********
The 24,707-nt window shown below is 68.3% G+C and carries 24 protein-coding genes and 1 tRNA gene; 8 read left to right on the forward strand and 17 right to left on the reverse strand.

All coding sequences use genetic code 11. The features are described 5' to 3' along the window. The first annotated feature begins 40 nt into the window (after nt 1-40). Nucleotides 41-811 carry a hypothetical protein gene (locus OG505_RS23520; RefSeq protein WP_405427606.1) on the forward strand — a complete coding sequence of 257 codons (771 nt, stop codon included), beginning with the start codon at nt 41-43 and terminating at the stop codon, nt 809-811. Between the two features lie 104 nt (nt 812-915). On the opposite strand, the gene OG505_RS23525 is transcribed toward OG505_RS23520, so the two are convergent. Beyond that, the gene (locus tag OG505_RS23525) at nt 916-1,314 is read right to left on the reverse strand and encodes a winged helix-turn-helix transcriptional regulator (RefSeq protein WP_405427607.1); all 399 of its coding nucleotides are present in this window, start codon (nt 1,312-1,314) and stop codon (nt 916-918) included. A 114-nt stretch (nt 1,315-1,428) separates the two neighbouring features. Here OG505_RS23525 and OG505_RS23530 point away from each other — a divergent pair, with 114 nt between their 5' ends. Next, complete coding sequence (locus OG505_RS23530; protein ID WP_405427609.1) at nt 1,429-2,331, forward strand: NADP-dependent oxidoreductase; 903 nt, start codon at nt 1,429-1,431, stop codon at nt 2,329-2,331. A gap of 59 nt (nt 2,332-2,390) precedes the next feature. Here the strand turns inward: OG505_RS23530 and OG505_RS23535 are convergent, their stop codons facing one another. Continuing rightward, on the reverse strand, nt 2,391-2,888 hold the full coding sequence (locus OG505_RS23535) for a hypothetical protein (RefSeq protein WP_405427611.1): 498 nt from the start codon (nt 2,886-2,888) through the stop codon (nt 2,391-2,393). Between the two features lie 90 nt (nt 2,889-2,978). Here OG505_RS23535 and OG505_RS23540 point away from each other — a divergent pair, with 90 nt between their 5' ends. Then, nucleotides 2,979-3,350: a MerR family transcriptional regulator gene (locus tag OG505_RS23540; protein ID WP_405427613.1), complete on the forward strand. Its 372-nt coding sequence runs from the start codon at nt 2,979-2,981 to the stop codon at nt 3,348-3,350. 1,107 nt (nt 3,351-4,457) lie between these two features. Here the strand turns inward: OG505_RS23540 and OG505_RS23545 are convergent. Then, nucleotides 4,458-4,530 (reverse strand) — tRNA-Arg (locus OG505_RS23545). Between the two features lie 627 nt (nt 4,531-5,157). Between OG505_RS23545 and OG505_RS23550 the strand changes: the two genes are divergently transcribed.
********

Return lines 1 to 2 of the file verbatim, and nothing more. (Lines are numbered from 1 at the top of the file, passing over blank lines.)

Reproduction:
The 24,707-nt window shown below is 68.3% G+C and carries 24 protein-coding genes and 1 tRNA gene; 8 read left to right on the forward strand and 17 right to left on the reverse strand.

All coding sequences use genetic code 11. The features are described 5' to 3' along the window. The first annotated feature begins 40 nt into the window (after nt 1-40). Nucleotides 41-811 carry a hypothetical protein gene (locus OG505_RS23520; RefSeq protein WP_405427606.1) on the forward strand — a complete coding sequence of 257 codons (771 nt, stop codon included), beginning with the start codon at nt 41-43 and terminating at the stop codon, nt 809-811. Between the two features lie 104 nt (nt 812-915). On the opposite strand, the gene OG505_RS23525 is transcribed toward OG505_RS23520, so the two are convergent. Beyond that, the gene (locus tag OG505_RS23525) at nt 916-1,314 is read right to left on the reverse strand and encodes a winged helix-turn-helix transcriptional regulator (RefSeq protein WP_405427607.1); all 399 of its coding nucleotides are present in this window, start codon (nt 1,312-1,314) and stop codon (nt 916-918) included. A 114-nt stretch (nt 1,315-1,428) separates the two neighbouring features. Here OG505_RS23525 and OG505_RS23530 point away from each other — a divergent pair, with 114 nt between their 5' ends. Next, complete coding sequence (locus OG505_RS23530; protein ID WP_405427609.1) at nt 1,429-2,331, forward strand: NADP-dependent oxidoreductase; 903 nt, start codon at nt 1,429-1,431, stop codon at nt 2,329-2,331. A gap of 59 nt (nt 2,332-2,390) precedes the next feature. Here the strand turns inward: OG505_RS23530 and OG505_RS23535 are convergent, their stop codons facing one another. Continuing rightward, on the reverse strand, nt 2,391-2,888 hold the full coding sequence (locus OG505_RS23535) for a hypothetical protein (RefSeq protein WP_405427611.1): 498 nt from the start codon (nt 2,886-2,888) through the stop codon (nt 2,391-2,393). Between the two features lie 90 nt (nt 2,889-2,978). Here OG505_RS23535 and OG505_RS23540 point away from each other — a divergent pair, with 90 nt between their 5' ends. Then, nucleotides 2,979-3,350: a MerR family transcriptional regulator gene (locus tag OG505_RS23540; protein ID WP_405427613.1), complete on the forward strand. Its 372-nt coding sequence runs from the start codon at nt 2,979-2,981 to the stop codon at nt 3,348-3,350. 1,107 nt (nt 3,351-4,457) lie between these two features. Here the strand turns inward: OG505_RS23540 and OG505_RS23545 are convergent. Then, nucleotides 4,458-4,530 (reverse strand) — tRNA-Arg (locus OG505_RS23545). Between the two features lie 627 nt (nt 4,531-5,157). Between OG505_RS23545 and OG505_RS23550 the strand changes: the two genes are divergently transcribed.